Despite independence matched only by their persistence, most of these and other tool inventors have not embarked on the journey to commercial availability alone. Gass, for instance, took two other patent attorneys with him to develop SawStop, while Davies is looking for a CFO-type to manage the financial end of his High-Jax venture, and he took on a partner to run his framing business so he could focus on the invention. "If you're in a position where you don't have the time, funds, or ability to communicate, you need to find someone to do it for you," Davies says.
Licking their collective chops for such an opportunity are myriad invention submission consulting firms. Often criticized for their willingness to take on any crackpot idea for a few hundred bucks' fee--with much more out-of-pocket as their services mount--such companies represent thousands of inventors nationwide. "People want to take their idea to market and are looking for options and to learn about the process," says Melinda Miller, an associate with Invention Submission Corp. (ISC) in Pittsburgh.
In its brochure and other printed and online materials, ISC reports that 55 of its 5,681 paying clients between 1999 and 2001 received licensing agreements for their inventions, while 15 (a mere one-third of 1 percent) have received more money than they paid to ISC. "We're realistic about the length of the process and the potential for payback," Miller says.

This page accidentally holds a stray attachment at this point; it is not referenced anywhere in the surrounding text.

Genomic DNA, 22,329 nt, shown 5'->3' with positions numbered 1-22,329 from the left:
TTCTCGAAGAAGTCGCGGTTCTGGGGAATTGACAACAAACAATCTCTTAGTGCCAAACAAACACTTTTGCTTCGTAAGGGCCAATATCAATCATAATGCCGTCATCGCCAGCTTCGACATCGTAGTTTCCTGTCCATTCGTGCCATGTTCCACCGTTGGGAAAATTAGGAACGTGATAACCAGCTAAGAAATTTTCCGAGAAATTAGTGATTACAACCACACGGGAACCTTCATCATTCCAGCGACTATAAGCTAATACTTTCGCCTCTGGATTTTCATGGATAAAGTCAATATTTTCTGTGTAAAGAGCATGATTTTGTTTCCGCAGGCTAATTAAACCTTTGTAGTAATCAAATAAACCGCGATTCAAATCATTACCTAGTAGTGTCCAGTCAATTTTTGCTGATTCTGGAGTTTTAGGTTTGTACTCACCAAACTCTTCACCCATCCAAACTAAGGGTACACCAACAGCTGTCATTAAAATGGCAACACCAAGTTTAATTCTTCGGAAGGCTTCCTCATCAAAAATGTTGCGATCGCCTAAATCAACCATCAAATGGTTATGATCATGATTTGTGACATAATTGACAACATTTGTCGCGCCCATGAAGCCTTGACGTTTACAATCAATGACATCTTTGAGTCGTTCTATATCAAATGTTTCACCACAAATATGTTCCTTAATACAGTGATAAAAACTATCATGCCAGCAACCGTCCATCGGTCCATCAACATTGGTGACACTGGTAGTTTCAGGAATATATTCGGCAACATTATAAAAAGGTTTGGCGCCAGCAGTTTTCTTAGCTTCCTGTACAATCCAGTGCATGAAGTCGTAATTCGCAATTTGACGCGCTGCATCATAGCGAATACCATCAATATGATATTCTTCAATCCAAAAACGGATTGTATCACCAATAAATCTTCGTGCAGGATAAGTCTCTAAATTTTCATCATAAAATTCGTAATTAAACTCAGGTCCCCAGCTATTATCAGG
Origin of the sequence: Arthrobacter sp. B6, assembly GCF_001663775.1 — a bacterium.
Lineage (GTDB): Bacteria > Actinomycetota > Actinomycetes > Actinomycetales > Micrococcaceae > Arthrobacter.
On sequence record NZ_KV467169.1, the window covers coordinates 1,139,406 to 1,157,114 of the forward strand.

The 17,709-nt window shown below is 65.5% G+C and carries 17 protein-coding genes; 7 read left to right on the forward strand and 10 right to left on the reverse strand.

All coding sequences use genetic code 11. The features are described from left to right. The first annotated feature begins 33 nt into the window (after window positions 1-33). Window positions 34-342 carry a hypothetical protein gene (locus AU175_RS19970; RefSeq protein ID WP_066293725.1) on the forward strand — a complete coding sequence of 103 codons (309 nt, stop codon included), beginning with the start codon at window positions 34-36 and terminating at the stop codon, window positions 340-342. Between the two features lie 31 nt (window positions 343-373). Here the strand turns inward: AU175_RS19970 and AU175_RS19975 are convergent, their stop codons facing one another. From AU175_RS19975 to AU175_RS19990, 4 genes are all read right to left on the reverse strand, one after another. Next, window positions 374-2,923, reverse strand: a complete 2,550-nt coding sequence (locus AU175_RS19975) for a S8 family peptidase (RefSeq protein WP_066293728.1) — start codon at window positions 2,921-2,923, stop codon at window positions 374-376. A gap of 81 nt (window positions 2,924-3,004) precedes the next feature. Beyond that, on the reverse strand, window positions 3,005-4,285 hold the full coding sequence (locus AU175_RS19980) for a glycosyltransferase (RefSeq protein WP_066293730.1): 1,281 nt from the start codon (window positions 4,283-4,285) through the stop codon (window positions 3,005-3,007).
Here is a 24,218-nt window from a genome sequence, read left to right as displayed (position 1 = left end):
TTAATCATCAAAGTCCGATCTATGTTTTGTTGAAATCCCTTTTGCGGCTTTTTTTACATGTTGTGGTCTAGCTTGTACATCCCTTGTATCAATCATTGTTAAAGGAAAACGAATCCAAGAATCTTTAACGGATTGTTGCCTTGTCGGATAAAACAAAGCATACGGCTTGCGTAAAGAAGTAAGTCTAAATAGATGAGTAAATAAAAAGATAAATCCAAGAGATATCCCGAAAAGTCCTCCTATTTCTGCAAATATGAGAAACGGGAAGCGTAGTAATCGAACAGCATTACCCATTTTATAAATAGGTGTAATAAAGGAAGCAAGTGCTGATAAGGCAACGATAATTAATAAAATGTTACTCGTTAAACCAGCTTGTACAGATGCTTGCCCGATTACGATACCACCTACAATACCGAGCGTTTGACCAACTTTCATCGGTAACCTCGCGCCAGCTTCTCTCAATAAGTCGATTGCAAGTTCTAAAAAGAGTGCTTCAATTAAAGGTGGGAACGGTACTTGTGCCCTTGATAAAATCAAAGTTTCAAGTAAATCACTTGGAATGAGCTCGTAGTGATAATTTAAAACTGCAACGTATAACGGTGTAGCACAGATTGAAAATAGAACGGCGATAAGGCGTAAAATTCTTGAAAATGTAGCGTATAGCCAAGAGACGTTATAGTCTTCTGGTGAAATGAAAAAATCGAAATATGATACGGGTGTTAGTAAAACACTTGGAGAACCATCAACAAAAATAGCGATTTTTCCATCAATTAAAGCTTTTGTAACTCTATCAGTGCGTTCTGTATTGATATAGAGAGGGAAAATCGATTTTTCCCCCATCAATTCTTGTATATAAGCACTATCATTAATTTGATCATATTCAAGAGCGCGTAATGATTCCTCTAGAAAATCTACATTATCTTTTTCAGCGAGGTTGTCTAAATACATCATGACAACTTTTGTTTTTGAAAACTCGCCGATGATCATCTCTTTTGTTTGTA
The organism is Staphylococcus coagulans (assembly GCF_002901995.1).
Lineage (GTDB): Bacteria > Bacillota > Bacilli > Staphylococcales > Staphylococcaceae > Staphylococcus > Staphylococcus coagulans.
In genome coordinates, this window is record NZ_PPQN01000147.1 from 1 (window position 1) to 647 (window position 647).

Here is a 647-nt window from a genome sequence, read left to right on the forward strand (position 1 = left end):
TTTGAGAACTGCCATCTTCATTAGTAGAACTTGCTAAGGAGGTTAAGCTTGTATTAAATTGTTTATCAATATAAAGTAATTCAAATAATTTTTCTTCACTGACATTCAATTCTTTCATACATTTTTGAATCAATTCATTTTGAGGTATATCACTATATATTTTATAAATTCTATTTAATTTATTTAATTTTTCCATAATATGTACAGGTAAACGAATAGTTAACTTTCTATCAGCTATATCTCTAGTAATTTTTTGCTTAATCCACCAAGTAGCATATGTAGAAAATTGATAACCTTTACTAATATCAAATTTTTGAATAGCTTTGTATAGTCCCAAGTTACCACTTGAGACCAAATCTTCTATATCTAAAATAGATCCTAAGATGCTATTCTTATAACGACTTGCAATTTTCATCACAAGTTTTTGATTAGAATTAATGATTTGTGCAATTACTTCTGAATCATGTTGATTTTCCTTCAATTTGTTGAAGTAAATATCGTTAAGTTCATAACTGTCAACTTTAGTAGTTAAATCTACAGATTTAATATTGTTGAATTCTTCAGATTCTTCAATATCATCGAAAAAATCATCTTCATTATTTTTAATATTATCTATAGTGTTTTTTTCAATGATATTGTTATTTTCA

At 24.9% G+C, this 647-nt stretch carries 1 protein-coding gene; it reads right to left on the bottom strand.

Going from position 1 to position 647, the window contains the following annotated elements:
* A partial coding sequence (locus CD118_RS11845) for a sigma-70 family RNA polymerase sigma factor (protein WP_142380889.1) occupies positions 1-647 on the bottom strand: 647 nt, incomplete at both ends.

Eschewing such pursuit of his product and his pocketbook, Martin instead joined a local inventor's association chapter, where he can get free advice from invention veterans and network with vendors, consultants, and others. "It's by far the most valuable resource I found," he says.
With ideas that have the potential to save time, money, and even human flesh on the jobsite, none of these inventors have yet to earn back even close to what they've invested in their respective ideas to date.
Far from discouraged, however, they look for rewards in addition to a financial windfall. "We've spent more than a million dollars, not counting our time, but it'll be worth it if this product is on every power tool in five years," says Gass. "This is important enough technology that should be out there."
Money, of course, still drives most inventors, but those who have gone through the wringer come out a bit more realistic, if still hopeful.
While Rodenberger and Urbanovic wait for a white knight to buy their idea, Giffin hopes to rekindle the Jack Rabbit with an investor or have a marketing score akin to getting tool guru Norm Abram to use it on The New Yankee Workshop. "I've never encountered a buyout option on any of my ideas," Giffin says. "My goal has always been to make money with it."
It's a vision shared by tool manufacturers. "The ultimate question is, how do you convince a potential buyer that your idea is better than all the others and will help them make money?" says Rodenberger. "It's like getting them to buy a lottery ticket."
Rich Binsacca is a freelance writer from Boise, Idaho.